Black Mirror: a philosophical review

I’ve been a fan of Charlie Brooker’s work for almost fifteen years. When I was working a boring job in the civil service, it helped me to get through my day to read the fake Radio Times listings Brooker made under the banner of TV Go Home. After that came Nathan Barley, which remains one of the most insightful (and clairvoyant) black comedies ever to be made. I always thought it was a shame that only six episodes were made, and I would LOVE it if they made more.

These first two projects confirmed for me that Brooker was one of the leading satirists in the world today. What Brooker does, better than even Morris or Coogan, is satirise TV itself – the ‘society of the spectacle’, as Debord called it. Whether or not Mr. Brooker has ever read Debord, Zizek or Baudrillard, or not, his artistic output provides valuable food for thought for the critic of modern civilisation, and especially of its obsession with televisual entertainment.

I must admit I had mixed feelings about Screenwipe when I was introduced to it, late, around a year ago. I found it overall quite watchable, and there were numerous features that shone a light on some of the more absurd elements of TV programming (see the segment on ‘mission shows’ for a great example). But it also revealed that Brooker was not really the opponent of TV that I thought (and perhaps hoped) he was. Screenwipe is really about what Brooker finds bad about TV. He does not find it bad in and of itself, and in fact there are plenty of features where he praises the kind of endless story-arc drama series that I loathe the most.


Black Mirror, though, is pure artistic gold, mixing humour, horror, dystopia, melodrama and philosophy. [SPOILERS AHEAD: watch the shows, then read my thoughts on them.]

The first episode, ‘The National Anthem’, is an unforgettable satire about the media, politics and pathos in which a British princess is held for ransom and will only be released if the Prime Minister has sex with a pig on live TV. What struck me most about this episode was that the script moves incredibly fast, yet every line contains multiple nuances and references. The characters are also incredibly believable caricatures of real-life scumbags. Any show in which the only character that I’m left feeling sorry for is the PM’s wife has achieved something substantial just on that basis. This show is the only out-and-out ‘laugh out loud’ episode among the set of six, and provides a great introduction to the worldview of its creators.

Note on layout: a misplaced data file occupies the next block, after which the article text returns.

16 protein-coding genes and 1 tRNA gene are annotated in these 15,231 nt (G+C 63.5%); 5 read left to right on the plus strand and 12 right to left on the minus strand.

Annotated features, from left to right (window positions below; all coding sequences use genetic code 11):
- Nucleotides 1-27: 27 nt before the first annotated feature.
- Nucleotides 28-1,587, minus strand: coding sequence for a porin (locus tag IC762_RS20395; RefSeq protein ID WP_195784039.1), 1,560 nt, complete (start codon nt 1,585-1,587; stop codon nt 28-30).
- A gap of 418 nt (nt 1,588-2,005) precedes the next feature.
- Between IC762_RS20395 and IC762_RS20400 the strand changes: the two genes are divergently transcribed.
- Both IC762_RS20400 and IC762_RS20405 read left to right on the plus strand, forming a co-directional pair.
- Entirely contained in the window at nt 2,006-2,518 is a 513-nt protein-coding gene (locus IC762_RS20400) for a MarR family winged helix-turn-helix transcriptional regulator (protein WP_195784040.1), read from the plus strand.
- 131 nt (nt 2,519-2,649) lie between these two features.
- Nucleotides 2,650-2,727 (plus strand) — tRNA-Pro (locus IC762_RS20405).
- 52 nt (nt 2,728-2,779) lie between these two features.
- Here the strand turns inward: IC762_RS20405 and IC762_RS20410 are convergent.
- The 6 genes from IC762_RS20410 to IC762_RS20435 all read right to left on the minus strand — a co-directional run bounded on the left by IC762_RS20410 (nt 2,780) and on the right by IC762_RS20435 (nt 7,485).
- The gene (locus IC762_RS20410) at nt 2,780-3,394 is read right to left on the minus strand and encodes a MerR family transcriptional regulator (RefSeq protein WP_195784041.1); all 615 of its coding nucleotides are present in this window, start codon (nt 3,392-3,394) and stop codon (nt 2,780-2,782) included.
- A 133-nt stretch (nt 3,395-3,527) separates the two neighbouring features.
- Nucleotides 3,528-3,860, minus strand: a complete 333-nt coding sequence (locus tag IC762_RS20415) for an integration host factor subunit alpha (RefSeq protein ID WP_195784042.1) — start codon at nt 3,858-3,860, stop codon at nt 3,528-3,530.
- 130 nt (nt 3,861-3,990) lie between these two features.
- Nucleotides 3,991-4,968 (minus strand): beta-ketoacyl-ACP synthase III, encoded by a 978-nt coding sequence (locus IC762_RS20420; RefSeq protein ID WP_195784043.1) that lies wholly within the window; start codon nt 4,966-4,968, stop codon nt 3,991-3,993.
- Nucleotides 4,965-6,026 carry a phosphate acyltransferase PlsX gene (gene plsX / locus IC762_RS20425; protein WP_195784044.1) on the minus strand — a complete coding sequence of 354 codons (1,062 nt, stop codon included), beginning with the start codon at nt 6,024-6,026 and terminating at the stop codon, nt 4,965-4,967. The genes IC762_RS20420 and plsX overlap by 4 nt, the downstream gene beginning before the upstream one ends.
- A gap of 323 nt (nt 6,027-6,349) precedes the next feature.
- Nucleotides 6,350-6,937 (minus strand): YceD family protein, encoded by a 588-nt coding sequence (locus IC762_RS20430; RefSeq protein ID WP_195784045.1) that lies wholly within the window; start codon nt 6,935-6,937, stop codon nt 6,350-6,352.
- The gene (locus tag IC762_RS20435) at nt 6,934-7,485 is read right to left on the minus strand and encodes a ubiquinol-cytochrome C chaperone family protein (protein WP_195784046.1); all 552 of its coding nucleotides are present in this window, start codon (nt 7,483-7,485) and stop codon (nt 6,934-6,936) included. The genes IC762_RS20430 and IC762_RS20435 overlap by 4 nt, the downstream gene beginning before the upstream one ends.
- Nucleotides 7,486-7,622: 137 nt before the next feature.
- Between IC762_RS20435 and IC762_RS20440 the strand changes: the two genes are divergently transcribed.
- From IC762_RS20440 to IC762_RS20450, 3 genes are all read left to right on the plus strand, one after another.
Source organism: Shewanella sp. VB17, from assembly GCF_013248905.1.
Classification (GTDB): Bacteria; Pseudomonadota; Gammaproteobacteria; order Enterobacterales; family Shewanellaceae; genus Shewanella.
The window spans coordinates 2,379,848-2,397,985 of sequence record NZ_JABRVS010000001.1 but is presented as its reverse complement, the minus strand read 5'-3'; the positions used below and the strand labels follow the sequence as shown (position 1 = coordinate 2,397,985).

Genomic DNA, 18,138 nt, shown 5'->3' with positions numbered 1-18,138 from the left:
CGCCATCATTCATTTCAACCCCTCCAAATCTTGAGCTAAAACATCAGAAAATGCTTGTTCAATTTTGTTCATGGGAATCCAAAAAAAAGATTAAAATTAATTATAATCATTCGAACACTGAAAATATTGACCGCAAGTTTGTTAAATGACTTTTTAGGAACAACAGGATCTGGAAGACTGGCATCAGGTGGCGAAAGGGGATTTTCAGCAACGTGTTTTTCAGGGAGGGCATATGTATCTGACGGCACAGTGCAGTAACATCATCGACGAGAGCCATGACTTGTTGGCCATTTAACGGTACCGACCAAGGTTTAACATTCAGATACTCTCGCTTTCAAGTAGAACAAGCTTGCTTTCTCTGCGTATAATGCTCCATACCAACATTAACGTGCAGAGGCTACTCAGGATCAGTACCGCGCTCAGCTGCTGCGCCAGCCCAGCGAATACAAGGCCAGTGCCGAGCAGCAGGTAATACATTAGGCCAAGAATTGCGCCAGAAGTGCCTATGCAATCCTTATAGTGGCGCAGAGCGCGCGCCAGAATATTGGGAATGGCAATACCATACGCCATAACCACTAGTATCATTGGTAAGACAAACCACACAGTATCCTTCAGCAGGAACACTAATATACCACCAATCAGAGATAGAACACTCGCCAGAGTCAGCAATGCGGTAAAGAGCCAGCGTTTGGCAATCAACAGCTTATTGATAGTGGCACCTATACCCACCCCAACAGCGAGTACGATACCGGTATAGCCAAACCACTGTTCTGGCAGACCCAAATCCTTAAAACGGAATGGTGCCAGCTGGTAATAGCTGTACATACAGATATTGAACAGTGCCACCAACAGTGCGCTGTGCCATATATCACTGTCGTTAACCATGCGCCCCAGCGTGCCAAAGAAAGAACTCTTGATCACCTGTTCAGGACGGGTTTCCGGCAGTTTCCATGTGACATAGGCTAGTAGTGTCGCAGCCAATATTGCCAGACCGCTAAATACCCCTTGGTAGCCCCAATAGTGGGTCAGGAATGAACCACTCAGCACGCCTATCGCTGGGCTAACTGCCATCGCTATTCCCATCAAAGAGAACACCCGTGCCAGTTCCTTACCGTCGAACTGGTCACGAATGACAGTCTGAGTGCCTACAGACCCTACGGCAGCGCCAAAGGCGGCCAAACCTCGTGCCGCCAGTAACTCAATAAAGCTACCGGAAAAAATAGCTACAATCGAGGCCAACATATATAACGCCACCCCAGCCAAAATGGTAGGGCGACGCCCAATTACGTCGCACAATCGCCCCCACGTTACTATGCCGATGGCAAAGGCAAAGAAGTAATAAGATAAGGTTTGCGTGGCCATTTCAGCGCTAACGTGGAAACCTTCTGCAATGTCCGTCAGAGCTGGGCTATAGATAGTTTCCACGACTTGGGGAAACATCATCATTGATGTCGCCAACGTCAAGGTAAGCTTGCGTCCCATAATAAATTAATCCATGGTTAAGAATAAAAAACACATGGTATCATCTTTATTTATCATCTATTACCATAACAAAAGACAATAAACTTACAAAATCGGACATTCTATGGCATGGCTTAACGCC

The second episode, ’15 Million Merits’, which Brooker wrote with his talented and beautiful wife Kanak Huq, might well be my favourite ‘helping’ of all, a brilliant critique of the growing domination of virtualisation and technological democracy. The less I say about this one the better, really, except to say that if you only watch one hour of a TV show in the rest of your life, it should be this.

The third episode, ‘The Entire History of You’, is another brilliant exploration of technology, and reminded me of the novels of Philip K Dick. It is set in a world in which people’s entire memories are recorded and can be accessed by them at any point, so that most people in society are addicted to ‘redox’ – repeat viewings of moments they’ve already lived.

The fourth episode, ‘Be Right Back’, is also very reminiscent of Dick’s writings and concepts, about a woman who makes a clone of her dead husband by downloading into it his entire online ‘presence’.

The fifth episode, ‘White Bear’, is a cutting satire of public perceptions of justice, and a frightening vision – in the tradition of The Running Man – of what a world might look like in which state justice and televisual entertainment come together.

Things are brought full circle in the sixth episode, ‘The Waldo Moment’, by returning to the world of party politics, and by bringing a strong humorous element back into the mix. Though it also a subtle reminder that in the modern world, nothing is truly funny, or wholly tragic, or fully serious.

I recommend ‘Black Mirror’ to anyone with a brain that wants to find a TV program they can both enjoy and find thought-provoking.